Recupyl, bringing metals back to life [fr]
Farouk Tedjar was an early European player in recycling. He is the founder of Recupyl, a start-up which is growing fast, both in France and abroad. Recupyl is a good example of an innovative company which perfectly addresses today’s major issues.
This success is at the same time a demonstration of French academic excellence and proof of the effective support of the public authorities.
After obtaining an engineering diploma and a doctorate in electrochemistry from the Grenoble Institute of Technology (Grenoble INP) and then a government-recognized doctorate, Farouk Tedjar returned to his country of origin – Algeria – where he worked in a battery plant. He then became a researcher and lecturer and lastly director of Algeria’s first electrochemistry research unit in Sétif, his home town. In the 1990s, he returned to Grenoble as a researcher at Grenoble INP Laboratory of Electrochemistry and Physicochemistry of Materials and Interfaces (LEPMI). “I said to myself that if you know how to manufacture batteries, you should be able to dismantle them too”, says Tedjar.
Set on “bringing metals back to life”, he led a research programme in that area and invented an innovative process to recover 98% of battery materials. This hydrometallurgy process is original in that it combines mechanics and chemistry, considerably reducing emissions of CO2, dioxins and other dangerous gases compared to conventional thermal processes. In 1993, with the support of Grenoble INP and the public authorities, Tedjar created Recupyl, a start-up based on the first patent registered within LEPMI.
The EU directive requiring collection and recycling of spent batteries, which entered into force in 2008, has promoted the growth of the company’s activity. The company is raising funds and developing abroad in three key regions: Europe, Asia and the Americas. These territories hold promise for battery recycling. Facilities are in place in countries where collection already takes place, including Chile, Italy, Poland, Singapore, Spain and the United States.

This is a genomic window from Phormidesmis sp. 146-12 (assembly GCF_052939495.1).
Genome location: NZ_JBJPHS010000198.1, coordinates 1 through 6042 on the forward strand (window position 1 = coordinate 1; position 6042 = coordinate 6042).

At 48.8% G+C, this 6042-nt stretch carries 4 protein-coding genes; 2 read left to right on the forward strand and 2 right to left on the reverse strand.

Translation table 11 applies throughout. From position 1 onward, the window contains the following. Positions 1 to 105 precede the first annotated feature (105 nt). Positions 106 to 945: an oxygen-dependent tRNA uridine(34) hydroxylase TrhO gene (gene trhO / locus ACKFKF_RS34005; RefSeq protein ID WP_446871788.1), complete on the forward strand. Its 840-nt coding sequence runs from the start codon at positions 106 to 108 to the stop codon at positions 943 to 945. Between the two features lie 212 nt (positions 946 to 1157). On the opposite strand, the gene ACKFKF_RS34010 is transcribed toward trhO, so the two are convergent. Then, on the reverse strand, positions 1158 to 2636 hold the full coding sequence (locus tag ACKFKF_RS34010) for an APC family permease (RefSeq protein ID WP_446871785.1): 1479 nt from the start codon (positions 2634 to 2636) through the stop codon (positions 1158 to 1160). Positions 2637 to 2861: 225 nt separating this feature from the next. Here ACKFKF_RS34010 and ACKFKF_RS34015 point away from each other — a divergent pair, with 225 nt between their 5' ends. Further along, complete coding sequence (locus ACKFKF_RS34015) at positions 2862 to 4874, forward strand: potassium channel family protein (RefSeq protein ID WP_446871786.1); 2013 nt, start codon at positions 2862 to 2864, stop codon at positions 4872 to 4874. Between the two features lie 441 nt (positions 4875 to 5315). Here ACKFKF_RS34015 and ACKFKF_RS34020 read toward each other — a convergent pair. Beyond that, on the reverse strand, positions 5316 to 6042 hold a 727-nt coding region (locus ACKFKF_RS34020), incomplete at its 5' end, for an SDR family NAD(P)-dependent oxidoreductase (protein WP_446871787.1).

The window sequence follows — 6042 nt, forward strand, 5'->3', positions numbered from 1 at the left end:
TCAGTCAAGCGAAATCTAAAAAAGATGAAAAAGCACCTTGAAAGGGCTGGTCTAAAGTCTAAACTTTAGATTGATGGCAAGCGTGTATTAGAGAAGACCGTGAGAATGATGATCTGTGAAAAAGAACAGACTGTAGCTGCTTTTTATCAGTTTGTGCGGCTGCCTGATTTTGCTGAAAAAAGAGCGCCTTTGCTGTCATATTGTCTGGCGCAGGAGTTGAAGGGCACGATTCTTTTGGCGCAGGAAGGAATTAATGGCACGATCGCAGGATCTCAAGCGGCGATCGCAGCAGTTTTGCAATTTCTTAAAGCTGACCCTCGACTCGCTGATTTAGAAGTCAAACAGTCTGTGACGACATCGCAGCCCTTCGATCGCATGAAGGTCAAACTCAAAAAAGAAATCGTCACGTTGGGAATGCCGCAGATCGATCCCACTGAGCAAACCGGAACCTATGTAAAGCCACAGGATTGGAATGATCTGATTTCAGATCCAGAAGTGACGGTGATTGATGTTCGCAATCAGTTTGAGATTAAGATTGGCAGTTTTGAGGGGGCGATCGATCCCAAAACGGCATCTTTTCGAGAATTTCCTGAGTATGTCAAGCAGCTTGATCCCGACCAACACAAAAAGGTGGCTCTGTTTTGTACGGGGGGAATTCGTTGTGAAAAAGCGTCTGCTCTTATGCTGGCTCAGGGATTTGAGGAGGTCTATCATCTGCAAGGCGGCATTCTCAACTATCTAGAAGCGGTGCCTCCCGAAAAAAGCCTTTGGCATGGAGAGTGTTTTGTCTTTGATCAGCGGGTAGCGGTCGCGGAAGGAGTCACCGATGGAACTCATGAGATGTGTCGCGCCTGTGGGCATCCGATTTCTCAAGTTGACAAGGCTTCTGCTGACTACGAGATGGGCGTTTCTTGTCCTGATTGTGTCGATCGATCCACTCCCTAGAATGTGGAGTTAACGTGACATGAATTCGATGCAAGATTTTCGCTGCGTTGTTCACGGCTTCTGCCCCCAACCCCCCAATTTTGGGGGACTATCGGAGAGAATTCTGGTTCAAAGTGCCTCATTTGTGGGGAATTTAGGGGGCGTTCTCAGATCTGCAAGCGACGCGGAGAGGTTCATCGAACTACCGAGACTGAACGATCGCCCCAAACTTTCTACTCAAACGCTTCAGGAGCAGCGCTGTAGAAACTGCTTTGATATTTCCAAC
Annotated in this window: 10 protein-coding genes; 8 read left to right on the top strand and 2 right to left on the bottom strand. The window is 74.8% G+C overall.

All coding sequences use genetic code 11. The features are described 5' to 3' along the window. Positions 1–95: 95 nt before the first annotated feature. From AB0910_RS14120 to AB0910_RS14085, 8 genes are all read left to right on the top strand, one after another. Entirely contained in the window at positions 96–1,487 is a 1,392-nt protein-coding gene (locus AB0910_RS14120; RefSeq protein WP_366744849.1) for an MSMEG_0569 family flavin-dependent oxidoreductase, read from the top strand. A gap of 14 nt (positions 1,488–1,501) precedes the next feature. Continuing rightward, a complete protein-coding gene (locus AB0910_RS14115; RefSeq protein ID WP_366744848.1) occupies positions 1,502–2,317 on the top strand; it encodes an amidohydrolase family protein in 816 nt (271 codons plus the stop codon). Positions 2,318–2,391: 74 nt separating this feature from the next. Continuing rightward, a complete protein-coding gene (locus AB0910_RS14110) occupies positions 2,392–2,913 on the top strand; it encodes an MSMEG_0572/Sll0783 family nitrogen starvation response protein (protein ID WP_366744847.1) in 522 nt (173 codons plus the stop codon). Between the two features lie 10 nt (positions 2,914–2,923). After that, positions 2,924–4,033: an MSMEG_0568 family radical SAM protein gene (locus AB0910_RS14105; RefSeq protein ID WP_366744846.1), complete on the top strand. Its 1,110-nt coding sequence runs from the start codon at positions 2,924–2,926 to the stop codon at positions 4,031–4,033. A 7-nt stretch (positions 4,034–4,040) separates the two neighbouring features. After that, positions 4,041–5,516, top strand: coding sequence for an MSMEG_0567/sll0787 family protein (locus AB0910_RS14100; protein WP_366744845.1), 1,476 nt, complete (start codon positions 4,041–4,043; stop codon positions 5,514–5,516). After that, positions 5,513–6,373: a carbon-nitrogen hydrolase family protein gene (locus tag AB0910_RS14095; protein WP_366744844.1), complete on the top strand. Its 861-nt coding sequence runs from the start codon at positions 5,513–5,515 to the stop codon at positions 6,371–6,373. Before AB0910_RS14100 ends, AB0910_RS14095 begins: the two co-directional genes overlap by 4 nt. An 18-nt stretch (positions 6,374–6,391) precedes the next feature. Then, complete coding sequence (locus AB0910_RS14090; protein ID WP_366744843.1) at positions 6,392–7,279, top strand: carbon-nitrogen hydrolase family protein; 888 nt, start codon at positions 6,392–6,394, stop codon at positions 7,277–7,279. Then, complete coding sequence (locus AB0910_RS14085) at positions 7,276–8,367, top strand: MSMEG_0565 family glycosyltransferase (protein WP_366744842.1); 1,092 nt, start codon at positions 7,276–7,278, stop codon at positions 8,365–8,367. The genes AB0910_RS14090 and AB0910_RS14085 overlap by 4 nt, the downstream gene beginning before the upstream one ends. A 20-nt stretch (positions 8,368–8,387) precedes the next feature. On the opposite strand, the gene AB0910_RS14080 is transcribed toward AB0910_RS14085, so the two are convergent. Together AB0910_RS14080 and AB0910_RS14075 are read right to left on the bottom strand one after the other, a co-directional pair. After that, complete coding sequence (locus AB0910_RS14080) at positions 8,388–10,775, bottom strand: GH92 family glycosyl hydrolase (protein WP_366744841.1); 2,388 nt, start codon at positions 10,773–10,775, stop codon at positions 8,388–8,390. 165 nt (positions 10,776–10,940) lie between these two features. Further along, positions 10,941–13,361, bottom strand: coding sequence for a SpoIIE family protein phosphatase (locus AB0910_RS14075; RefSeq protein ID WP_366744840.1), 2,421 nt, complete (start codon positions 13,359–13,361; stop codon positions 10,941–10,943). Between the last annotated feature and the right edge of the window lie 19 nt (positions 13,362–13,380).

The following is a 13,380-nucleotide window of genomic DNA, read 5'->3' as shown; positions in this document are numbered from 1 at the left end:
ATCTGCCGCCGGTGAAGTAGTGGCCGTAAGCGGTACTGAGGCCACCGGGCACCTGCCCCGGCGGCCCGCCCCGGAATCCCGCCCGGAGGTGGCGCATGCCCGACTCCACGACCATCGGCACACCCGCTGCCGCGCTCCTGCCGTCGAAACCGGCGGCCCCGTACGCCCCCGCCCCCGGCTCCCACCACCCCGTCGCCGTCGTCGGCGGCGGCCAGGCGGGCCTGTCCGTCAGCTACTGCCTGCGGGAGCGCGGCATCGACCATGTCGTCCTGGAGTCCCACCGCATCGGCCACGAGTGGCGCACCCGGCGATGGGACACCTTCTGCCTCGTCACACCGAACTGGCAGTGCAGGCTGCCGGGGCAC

There is a vast market, as Recupyl doesn’t only know how to recycle batteries. It also recycles cathode tubes and flat screens and treats fumes from incineration and waste chemical baths, amongst other things. The overall aim is to recover strategic metals such as lithium. The future looks even more promising. The European Commission has set itself the goal of increasing the energy efficiency of all EU Member States by 20% by 2020, while reducing greenhouse gas emissions also by 20%.
Yet billions of rechargeable lithium ion batteries are produced each year to power our mobile telephones, laptop computers and MP3 players. Their disposal generates a considerable quantity of waste and particularly strategic metals, some of which are damaging for the environment. At a time when natural resources are becoming scarce, reintroducing materials from used batteries into the value chain has become a major aspect of sustainable development.
It is therefore not surprising that Recupyl “now aims to become the market leader in the recycling of standard batteries and those of electric vehicles, not to mention those used in industry", as Farouk Tedjar puts it. He would like to thank "all those who have helped us, in particular the French Environment and Energy Management Agency (ADEME) and the General Commission for Investment”. International customers represent 35% of Recupyl’s activity. Scaling up this activity will also be linked to a new roll-out abroad, particularly in China and Japan where the greatest number of lithium ion batteries are manufactured and used.
(Source: MAE/Sylvie Thomas/Feb2014)